Ever since I joined the Initiative on Neuroscience and Law, I’ve had a growing interest in big data analysis. With so much information being digitized — whether it’s criminal records, government documents, or historical archives — researchers can engage with old resources in new ways and ask questions on scales previously unimaginable. Though I’m not too vocal about it here (yet), right now I’m working to apply what I’ve learned at the Initiative to the Library of Congress’ “Chronicling America” archives. This crossing of fields, for those who are curious, is called the “Digital Humanities.” (If you’d like to know more, I suggest checking out the historian Dan Cohen’s blog. Fred Gibbs also has a helpful introduction to historical data analysis here).
I won’t reveal any of my graphics here (I’m saving them for a future post), but here’s an example of the Digital Humanities that everyone’s familiar with: Word clouds. Technically, these were possible before the digitization of famous works, but it’s the kind of work that required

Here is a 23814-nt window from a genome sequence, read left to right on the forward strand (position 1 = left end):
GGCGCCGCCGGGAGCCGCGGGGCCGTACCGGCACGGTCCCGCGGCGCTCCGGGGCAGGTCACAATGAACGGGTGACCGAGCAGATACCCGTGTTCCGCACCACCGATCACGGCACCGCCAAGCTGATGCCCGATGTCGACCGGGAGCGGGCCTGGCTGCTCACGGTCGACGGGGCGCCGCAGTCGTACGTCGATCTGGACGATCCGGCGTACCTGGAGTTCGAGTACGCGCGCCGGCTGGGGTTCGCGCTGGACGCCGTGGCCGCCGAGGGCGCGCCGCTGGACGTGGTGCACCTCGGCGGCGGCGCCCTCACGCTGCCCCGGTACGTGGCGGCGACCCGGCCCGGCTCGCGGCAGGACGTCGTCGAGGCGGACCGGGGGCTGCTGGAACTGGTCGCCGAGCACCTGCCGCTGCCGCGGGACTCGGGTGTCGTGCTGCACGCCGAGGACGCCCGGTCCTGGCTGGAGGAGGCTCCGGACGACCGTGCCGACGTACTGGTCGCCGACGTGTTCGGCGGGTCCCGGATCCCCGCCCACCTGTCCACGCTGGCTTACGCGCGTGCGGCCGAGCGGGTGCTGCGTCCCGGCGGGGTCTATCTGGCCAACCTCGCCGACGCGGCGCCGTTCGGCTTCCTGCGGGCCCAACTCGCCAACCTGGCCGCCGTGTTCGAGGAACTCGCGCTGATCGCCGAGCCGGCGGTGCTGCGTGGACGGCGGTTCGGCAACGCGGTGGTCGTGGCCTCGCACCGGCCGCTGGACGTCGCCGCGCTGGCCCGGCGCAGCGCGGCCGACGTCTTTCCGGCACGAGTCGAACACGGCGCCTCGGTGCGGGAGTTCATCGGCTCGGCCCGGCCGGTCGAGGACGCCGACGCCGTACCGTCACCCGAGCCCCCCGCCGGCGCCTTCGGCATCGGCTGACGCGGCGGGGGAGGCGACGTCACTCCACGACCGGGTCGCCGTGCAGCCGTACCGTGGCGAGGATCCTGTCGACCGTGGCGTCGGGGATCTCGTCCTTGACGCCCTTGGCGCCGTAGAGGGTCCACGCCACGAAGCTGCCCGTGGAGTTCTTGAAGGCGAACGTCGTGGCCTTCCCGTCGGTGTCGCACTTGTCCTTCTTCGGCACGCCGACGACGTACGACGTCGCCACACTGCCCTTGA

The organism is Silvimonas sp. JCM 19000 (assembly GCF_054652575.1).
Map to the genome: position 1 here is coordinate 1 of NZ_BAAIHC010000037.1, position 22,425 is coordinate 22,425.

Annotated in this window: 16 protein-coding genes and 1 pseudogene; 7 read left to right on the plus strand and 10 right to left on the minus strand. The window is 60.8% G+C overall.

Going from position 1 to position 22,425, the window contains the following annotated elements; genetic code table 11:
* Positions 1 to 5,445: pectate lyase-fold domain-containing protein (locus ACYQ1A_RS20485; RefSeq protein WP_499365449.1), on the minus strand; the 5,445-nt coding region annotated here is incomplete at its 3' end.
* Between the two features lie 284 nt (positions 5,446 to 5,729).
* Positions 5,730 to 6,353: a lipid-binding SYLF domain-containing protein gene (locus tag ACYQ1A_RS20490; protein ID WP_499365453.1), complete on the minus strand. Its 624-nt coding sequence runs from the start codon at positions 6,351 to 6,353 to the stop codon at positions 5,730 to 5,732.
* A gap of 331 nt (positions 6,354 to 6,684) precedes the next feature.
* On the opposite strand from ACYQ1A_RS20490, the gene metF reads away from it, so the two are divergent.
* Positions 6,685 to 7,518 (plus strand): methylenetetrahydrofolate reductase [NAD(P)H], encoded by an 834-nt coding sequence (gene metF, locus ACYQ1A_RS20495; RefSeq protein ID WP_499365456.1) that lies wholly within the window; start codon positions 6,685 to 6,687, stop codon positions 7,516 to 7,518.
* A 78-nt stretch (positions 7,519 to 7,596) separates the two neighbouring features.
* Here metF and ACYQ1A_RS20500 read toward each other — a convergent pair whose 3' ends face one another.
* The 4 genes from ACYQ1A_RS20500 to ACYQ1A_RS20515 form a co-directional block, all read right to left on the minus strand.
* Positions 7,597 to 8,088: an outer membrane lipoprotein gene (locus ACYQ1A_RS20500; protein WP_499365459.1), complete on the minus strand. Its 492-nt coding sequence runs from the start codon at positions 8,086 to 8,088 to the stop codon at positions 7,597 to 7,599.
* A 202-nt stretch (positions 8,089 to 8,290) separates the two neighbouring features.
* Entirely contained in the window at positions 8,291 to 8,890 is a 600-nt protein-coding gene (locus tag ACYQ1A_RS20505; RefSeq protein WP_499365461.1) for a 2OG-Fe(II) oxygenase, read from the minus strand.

slave labor teaching assistants. The following I put together in a few minutes using Project Gutenberg and Wordle.
This is Sinclair Lewis’ Main Street (1920):
Now, even though all of this big data talk is just an excuse for me to post word clouds, I see in each of these one thing: Opportunity. Imagine doing this same work with thousands of books and newspapers. Imagine tracking keywords across time to measure the political trends of in a community (or state or country). We can! We are!
Every researcher ought to be salivating.